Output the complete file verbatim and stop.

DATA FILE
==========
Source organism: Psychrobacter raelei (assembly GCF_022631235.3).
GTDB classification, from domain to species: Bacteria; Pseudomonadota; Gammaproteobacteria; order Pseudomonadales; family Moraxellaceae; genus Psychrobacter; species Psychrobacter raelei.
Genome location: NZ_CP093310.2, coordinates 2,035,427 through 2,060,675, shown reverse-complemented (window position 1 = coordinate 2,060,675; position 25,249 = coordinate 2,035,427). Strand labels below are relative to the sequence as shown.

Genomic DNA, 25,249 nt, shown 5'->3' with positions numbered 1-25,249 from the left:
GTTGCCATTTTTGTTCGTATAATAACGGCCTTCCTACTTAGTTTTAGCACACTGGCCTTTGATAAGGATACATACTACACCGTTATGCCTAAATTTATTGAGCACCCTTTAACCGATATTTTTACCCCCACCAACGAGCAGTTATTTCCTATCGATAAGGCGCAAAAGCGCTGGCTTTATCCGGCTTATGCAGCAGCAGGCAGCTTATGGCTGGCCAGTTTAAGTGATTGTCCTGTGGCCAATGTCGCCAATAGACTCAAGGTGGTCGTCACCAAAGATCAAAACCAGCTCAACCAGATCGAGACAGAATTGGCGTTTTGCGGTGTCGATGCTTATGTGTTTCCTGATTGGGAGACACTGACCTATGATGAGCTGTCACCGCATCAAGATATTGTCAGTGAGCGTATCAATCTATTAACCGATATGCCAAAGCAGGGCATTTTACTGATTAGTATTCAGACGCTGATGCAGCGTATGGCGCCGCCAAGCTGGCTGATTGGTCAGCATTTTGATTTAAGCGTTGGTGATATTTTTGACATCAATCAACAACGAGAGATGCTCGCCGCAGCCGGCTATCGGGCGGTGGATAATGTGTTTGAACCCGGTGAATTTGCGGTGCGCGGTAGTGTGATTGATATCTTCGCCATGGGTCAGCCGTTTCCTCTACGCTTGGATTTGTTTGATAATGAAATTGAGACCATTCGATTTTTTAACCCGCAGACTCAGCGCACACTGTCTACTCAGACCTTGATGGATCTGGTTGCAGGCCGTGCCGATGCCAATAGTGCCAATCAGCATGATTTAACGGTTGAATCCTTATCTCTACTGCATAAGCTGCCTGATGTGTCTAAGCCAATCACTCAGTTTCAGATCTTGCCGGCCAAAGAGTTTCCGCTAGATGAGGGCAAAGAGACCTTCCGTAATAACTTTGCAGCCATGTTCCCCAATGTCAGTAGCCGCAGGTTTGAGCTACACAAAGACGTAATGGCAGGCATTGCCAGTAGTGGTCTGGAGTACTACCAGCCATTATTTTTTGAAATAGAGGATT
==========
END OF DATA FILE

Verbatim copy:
Source organism: Psychrobacter raelei (assembly GCF_022631235.3).
GTDB classification, from domain to species: Bacteria; Pseudomonadota; Gammaproteobacteria; order Pseudomonadales; family Moraxellaceae; genus Psychrobacter; species Psychrobacter raelei.
Genome location: NZ_CP093310.2, coordinates 2,035,427 through 2,060,675, shown reverse-complemented (window position 1 = coordinate 2,060,675; position 25,249 = coordinate 2,035,427). Strand labels below are relative to the sequence as shown.

Genomic DNA, 25,249 nt, shown 5'->3' with positions numbered 1-25,249 from the left:
GTTGCCATTTTTGTTCGTATAATAACGGCCTTCCTACTTAGTTTTAGCACACTGGCCTTTGATAAGGATACATACTACACCGTTATGCCTAAATTTATTGAGCACCCTTTAACCGATATTTTTACCCCCACCAACGAGCAGTTATTTCCTATCGATAAGGCGCAAAAGCGCTGGCTTTATCCGGCTTATGCAGCAGCAGGCAGCTTATGGCTGGCCAGTTTAAGTGATTGTCCTGTGGCCAATGTCGCCAATAGACTCAAGGTGGTCGTCACCAAAGATCAAAACCAGCTCAACCAGATCGAGACAGAATTGGCGTTTTGCGGTGTCGATGCTTATGTGTTTCCTGATTGGGAGACACTGACCTATGATGAGCTGTCACCGCATCAAGATATTGTCAGTGAGCGTATCAATCTATTAACCGATATGCCAAAGCAGGGCATTTTACTGATTAGTATTCAGACGCTGATGCAGCGTATGGCGCCGCCAAGCTGGCTGATTGGTCAGCATTTTGATTTAAGCGTTGGTGATATTTTTGACATCAATCAACAACGAGAGATGCTCGCCGCAGCCGGCTATCGGGCGGTGGATAATGTGTTTGAACCCGGTGAATTTGCGGTGCGCGGTAGTGTGATTGATATCTTCGCCATGGGTCAGCCGTTTCCTCTACGCTTGGATTTGTTTGATAATGAAATTGAGACCATTCGATTTTTTAACCCGCAGACTCAGCGCACACTGTCTACTCAGACCTTGATGGATCTGGTTGCAGGCCGTGCCGATGCCAATAGTGCCAATCAGCATGATTTAACGGTTGAATCCTTATCTCTACTGCATAAGCTGCCTGATGTGTCTAAGCCAATCACTCAGTTTCAGATCTTGCCGGCCAAAGAGTTTCCGCTAGATGAGGGCAAAGAGACCTTCCGTAATAACTTTGCAGCCATGTTCCCCAATGTCAGTAGCCGCAGGTTTGAGCTACACAAAGACGTAATGGCAGGCATTGCCAGTAGTGGTCTGGAGTACTACCAGCCATTATTTTTTGAAATAGAGGATT